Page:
In-depth: An Imayo

Autopsy my tender words, ‘fore you let them in.
They may sound sugary sweet, but better check ‘em.
In-depth they bleed dark curses— chocolate-coated.
Just like your false promises, bland and not buttered.

Photo credit: Unsplash

In response to OctPoWriMo 2016 by Morgan Dragonwillow‘s Day 16.

Imayo It seems that whenever I research a Japanese form, it involves an alternating 5-7 or 7-5 syllabic structure. The Imayo (present style) of the 12th century is no exception. This form creates long lines broken by caesura separating 7 and 5 syllables in the line.

The Imayo is associated with song, (recitation in a high pitch) and originated with the common people in folk song. But by the Heian period it was embraced by the Imperial court. This folk art evolved with the influence of Imperial aristocrats and famous courtesans or Shirabyoshi dancers incorporated the Imayo into their performances. One type of Imayo is used in Kabuki, Japanese theatre.

The Imayo is:

  • a 4 line poem.
  • syllabic, written in 12 syllable lines broken by caesura after the 7th syllable.

Iridescent

12.jpg

Iridescent: An Imayo*

Your blinding glowing presence, lit up the dark room.
Your enchanting so soft voice, calms all weary tunes.
Your warm endearing blushed skin, touches inside out.
Hence all’s in tears when they learned, your sudden demise.

©2016 Rosemawrites@A Reading Writer. All Rights Reserved.

Photo credit: Unsplash.com

Word Inspiration: Sarah Doughty of Heartstring Eulogies (Thank you, Sarah!)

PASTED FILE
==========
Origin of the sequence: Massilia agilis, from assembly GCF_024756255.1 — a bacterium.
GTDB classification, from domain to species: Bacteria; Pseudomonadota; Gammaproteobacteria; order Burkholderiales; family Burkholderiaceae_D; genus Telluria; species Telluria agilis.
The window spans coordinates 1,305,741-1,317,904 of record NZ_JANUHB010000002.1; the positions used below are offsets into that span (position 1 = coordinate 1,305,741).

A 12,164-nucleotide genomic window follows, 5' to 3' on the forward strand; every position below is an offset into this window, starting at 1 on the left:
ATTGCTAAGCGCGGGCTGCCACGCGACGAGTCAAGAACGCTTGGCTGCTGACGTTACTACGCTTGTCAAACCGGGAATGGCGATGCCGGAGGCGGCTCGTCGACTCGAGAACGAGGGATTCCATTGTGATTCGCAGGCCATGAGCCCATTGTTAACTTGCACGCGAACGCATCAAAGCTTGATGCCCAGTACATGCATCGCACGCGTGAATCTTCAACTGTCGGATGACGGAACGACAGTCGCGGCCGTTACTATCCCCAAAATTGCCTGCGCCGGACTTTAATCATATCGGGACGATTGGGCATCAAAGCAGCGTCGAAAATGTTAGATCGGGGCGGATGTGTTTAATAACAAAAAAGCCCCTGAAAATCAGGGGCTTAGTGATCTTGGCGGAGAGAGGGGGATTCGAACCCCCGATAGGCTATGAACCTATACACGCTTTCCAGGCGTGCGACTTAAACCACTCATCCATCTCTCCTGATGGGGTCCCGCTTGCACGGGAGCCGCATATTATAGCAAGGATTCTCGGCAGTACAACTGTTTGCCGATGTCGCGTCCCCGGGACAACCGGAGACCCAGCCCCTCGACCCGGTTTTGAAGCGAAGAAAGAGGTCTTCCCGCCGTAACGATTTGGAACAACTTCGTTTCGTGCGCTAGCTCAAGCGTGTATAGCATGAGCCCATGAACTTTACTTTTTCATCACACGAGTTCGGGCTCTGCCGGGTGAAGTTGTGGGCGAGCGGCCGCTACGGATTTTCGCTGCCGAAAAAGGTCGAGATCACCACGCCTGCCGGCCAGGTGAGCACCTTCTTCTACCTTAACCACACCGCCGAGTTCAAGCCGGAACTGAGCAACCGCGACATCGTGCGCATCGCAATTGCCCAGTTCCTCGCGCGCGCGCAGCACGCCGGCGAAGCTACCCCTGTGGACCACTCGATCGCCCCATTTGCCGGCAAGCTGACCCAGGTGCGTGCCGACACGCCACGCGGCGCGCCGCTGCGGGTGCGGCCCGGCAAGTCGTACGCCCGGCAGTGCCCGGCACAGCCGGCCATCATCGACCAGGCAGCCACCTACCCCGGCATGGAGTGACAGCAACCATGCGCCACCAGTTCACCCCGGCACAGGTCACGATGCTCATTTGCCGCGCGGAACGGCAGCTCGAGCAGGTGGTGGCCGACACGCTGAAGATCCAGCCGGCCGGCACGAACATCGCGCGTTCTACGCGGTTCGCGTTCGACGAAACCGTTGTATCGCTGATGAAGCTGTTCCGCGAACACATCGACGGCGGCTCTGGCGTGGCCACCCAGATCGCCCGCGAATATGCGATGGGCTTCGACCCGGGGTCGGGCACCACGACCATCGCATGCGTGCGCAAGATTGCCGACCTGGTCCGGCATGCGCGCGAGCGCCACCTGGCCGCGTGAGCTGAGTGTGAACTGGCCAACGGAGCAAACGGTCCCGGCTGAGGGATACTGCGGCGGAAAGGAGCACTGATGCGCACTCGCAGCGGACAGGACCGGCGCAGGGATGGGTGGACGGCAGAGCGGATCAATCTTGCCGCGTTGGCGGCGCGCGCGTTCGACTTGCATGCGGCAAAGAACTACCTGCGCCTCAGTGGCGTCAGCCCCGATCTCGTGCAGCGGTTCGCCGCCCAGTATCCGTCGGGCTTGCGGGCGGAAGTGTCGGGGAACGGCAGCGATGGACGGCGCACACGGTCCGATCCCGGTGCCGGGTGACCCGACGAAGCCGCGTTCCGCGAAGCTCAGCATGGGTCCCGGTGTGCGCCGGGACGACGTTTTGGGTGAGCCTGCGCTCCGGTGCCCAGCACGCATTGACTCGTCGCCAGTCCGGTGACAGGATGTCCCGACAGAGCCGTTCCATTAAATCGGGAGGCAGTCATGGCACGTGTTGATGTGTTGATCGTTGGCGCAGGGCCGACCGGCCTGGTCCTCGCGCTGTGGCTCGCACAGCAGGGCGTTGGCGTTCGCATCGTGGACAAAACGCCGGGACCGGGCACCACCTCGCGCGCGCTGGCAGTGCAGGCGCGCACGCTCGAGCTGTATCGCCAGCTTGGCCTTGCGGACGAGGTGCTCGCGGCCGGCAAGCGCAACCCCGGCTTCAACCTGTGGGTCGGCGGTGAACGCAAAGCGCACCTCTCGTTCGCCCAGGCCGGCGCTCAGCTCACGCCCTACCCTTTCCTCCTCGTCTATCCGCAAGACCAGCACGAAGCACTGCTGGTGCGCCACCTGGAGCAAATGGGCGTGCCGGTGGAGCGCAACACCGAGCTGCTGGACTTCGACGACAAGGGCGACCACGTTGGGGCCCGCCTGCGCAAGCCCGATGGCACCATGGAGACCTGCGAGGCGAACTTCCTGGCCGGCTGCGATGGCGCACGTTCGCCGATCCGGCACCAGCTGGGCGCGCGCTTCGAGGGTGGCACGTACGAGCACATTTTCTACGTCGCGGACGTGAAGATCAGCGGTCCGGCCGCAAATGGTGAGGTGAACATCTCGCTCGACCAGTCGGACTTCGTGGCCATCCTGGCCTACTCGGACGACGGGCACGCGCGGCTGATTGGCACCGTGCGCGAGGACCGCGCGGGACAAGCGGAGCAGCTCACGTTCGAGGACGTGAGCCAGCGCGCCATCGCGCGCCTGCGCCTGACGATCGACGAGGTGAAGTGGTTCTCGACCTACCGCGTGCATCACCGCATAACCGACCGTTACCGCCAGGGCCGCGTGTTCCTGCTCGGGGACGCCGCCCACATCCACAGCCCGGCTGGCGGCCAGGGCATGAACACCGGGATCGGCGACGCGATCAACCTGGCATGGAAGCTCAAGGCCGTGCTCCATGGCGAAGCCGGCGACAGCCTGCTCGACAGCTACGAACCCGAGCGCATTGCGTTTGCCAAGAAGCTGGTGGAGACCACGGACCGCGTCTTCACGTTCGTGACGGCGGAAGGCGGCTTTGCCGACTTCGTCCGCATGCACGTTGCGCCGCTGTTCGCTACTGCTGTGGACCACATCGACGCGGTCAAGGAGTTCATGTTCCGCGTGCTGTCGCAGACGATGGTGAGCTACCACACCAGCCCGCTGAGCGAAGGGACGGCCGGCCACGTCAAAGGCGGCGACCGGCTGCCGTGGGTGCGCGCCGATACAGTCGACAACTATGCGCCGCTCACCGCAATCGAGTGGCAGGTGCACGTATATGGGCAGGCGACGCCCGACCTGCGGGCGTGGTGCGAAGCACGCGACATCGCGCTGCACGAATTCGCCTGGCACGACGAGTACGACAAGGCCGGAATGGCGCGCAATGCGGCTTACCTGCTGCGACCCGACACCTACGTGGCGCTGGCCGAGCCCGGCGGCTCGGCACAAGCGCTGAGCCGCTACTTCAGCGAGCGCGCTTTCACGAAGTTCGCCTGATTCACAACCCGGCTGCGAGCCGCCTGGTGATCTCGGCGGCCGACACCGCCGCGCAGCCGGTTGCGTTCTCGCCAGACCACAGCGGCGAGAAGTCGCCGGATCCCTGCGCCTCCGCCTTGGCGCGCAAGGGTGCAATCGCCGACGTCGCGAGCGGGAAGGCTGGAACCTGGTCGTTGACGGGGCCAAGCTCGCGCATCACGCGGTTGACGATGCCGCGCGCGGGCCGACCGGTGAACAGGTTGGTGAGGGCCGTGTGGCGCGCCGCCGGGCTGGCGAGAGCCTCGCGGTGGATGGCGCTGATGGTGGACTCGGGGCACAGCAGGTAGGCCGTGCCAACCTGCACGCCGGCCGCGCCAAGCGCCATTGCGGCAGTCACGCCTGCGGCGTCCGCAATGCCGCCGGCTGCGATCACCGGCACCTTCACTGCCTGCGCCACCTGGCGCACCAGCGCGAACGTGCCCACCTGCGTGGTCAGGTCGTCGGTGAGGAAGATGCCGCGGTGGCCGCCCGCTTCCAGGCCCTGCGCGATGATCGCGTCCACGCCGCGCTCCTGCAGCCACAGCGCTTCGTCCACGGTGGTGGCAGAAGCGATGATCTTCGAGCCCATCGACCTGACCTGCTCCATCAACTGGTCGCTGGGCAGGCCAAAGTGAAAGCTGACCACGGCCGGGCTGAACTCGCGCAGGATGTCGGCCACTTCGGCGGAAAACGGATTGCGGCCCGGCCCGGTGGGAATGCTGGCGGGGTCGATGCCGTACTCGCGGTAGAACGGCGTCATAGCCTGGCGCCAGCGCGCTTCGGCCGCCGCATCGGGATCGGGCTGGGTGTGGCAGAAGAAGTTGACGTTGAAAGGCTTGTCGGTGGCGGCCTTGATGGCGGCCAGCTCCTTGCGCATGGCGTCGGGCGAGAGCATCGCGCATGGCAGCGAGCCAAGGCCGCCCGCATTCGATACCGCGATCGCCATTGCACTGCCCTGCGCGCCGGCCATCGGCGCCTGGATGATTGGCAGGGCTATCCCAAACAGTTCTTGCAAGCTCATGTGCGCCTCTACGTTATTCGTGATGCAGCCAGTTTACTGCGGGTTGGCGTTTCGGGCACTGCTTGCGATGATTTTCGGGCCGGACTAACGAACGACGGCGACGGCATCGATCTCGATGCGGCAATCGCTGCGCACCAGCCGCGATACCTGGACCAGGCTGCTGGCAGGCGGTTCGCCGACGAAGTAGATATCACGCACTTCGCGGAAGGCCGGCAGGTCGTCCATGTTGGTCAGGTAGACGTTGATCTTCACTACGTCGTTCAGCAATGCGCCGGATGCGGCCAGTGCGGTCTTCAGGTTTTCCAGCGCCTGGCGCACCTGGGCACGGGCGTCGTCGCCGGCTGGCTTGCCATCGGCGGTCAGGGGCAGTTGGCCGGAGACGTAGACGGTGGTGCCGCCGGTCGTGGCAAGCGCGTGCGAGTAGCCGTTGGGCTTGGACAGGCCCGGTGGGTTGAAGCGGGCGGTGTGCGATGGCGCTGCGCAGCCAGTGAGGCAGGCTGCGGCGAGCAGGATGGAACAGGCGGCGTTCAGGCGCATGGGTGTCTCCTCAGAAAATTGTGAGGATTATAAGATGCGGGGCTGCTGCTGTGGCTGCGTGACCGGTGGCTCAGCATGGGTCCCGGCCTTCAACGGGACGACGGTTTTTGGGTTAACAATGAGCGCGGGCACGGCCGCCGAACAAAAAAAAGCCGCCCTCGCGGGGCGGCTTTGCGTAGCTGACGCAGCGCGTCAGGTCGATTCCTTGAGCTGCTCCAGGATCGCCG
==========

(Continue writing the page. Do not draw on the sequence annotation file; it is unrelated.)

*Imayo

It seems that whenever I research a Japanese form, it involves an alternating 5-7 or 7-5 syllabic structure. The Imayo (present style) of the 12th century is no exception. This form creates long lines broken by caesura separating 7 and 5 syllables in the line.

The Imayo is:

  • a 4 line poem.
  • syllabic, written in 12 syllable lines broken by caesura after the 7th syllable.

 

Illicitous

8

Illicitous: An Imayo*

Blurred eyes missed your intense gaze, as I come near you.
Your face’s illicitous look, reveals your soul’s crooked.
Your dark eyes take off my clothes, but I keep my stance.
I know my womanhood’s worth, you’ll ne’er stand a chance!

©2016 Rosemawrites@A Reading Writer. All Rights Reserved.

Photo credit: Unsplash.com

Word Inspiration: Sarah Doughty of Heartstring Eulogies (Thank you, Sarah!)


*Imayo

It seems that whenever I research a Japanese form, it involves an alternating 5-7 or 7-5 syllabic structure. The Imayo (present style) of the 12th century is no exception. This form creates long lines broken by caesura separating 7 and 5 syllables in the line.

The Imayo is:

  • a 4 line poem.
  • syllabic, written in 12 syllable lines broken by caesura after the 7th syllable.

Taught

imayo

Taught: An Imayo*

You taught me to eat my pride, my inner monsters.
You taught my tired soul to pray, hope for the better.
But most of all my dearest, t’was you who taught me,
how to love with all my heart, until it stops beating.

©2016 Rosemawrites@A Reading Writer. All Rights Reserved.

Photo credit: Unsplash


In response to May Book Prompts –  by Sarah Doughty and MahWrites.

Today’s prompt is Eat. Pray. Love. by Elizabeth Gilbert

*Imayo is:

  • a 4 line poem.
  • syllabic, written in 12 syllable lines broken by caesura after the 7th syllable.

Indak*: An Imayo

imayo

Indak*: An Imayo
©2016 Rosemawrites@A Reading Writer

Drum beats loud jiggly jive, turns hips up, alive,
Guitar strums country folk tunes, brings foot taps so soon,
Trumpet exhales lively noise, awakes nerves and bones,
Saxophone hums sexy notes, heats up bods afloat.

*Indak  is a Tagalog/Filipino word which means to dance in time with music.

Photo credit: Thomas Kelley


In response to Blogging from A to Z ChallengeI is for Imayo.

Imayo

Imayo It seems that whenever I research a Japanese form, it involves an alternating 5-7 or 7-5 syllabic structure. The Imayo (present style) of the 12th century is no exception. This form creates long lines broken by caesura separating 7 and 5 syllables in the line.

The Imayo is:

  • a 4 line poem.
  • syllabic, written in 12 syllable lines broken by caesura after the 7th syllable.

Missed a letter/poem? Read all Poetry from A-Z here.